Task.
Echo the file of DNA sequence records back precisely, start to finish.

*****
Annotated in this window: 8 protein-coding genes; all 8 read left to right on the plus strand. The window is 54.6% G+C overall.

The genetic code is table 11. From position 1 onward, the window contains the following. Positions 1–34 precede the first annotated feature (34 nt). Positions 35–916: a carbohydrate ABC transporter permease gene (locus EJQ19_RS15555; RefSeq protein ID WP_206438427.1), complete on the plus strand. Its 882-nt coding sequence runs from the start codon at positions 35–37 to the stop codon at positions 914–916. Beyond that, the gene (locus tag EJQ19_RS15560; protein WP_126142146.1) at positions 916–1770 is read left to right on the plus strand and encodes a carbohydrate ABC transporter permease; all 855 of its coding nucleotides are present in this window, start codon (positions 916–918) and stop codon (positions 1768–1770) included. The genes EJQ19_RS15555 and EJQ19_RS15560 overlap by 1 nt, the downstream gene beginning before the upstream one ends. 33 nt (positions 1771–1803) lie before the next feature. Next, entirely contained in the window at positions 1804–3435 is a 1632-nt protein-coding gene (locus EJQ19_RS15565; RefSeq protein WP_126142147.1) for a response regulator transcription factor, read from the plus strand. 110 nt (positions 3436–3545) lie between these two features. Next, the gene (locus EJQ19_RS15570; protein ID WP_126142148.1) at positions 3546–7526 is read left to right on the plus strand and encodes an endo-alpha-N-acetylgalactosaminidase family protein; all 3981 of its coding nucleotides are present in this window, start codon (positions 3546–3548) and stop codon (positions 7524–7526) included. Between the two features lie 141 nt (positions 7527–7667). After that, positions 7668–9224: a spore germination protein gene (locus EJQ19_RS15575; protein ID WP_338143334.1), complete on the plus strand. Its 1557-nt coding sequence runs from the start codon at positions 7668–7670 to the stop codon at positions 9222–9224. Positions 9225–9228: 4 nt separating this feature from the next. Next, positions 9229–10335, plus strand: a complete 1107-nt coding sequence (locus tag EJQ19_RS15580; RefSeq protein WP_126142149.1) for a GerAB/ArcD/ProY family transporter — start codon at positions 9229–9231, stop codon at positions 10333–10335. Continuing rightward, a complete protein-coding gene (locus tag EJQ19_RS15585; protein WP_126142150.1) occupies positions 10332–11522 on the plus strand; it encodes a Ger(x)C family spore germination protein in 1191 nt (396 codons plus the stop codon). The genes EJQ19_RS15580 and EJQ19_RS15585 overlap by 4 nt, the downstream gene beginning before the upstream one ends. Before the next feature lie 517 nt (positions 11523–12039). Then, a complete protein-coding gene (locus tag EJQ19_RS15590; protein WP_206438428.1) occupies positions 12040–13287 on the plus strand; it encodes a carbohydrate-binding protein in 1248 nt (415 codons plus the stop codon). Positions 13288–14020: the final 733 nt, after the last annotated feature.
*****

Annotated in this window: 8 protein-coding genes; all 8 read left to right on the plus strand. The window is 54.6% G+C overall.

The genetic code is table 11. From position 1 onward, the window contains the following. Positions 1–34 precede the first annotated feature (34 nt). Positions 35–916: a carbohydrate ABC transporter permease gene (locus EJQ19_RS15555; RefSeq protein ID WP_206438427.1), complete on the plus strand. Its 882-nt coding sequence runs from the start codon at positions 35–37 to the stop codon at positions 914–916. Beyond that, the gene (locus tag EJQ19_RS15560; protein WP_126142146.1) at positions 916–1770 is read left to right on the plus strand and encodes a carbohydrate ABC transporter permease; all 855 of its coding nucleotides are present in this window, start codon (positions 916–918) and stop codon (positions 1768–1770) included. The genes EJQ19_RS15555 and EJQ19_RS15560 overlap by 1 nt, the downstream gene beginning before the upstream one ends. 33 nt (positions 1771–1803) lie before the next feature. Next, entirely contained in the window at positions 1804–3435 is a 1632-nt protein-coding gene (locus EJQ19_RS15565; RefSeq protein WP_126142147.1) for a response regulator transcription factor, read from the plus strand. 110 nt (positions 3436–3545) lie between these two features. Next, the gene (locus EJQ19_RS15570; protein ID WP_126142148.1) at positions 3546–7526 is read left to right on the plus strand and encodes an endo-alpha-N-acetylgalactosaminidase family protein; all 3981 of its coding nucleotides are present in this window, start codon (positions 3546–3548) and stop codon (positions 7524–7526) included. Between the two features lie 141 nt (positions 7527–7667). After that, positions 7668–9224: a spore germination protein gene (locus EJQ19_RS15575; protein ID WP_338143334.1), complete on the plus strand. Its 1557-nt coding sequence runs from the start codon at positions 7668–7670 to the stop codon at positions 9222–9224. Positions 9225–9228: 4 nt separating this feature from the next. Next, positions 9229–10335, plus strand: a complete 1107-nt coding sequence (locus tag EJQ19_RS15580; RefSeq protein WP_126142149.1) for a GerAB/ArcD/ProY family transporter — start codon at positions 9229–9231, stop codon at positions 10333–10335. Continuing rightward, a complete protein-coding gene (locus tag EJQ19_RS15585; protein WP_126142150.1) occupies positions 10332–11522 on the plus strand; it encodes a Ger(x)C family spore germination protein in 1191 nt (396 codons plus the stop codon). The genes EJQ19_RS15580 and EJQ19_RS15585 overlap by 4 nt, the downstream gene beginning before the upstream one ends. Before the next feature lie 517 nt (positions 11523–12039). Then, a complete protein-coding gene (locus tag EJQ19_RS15590; protein WP_206438428.1) occupies positions 12040–13287 on the plus strand; it encodes a carbohydrate-binding protein in 1248 nt (415 codons plus the stop codon). Positions 13288–14020: the final 733 nt, after the last annotated feature.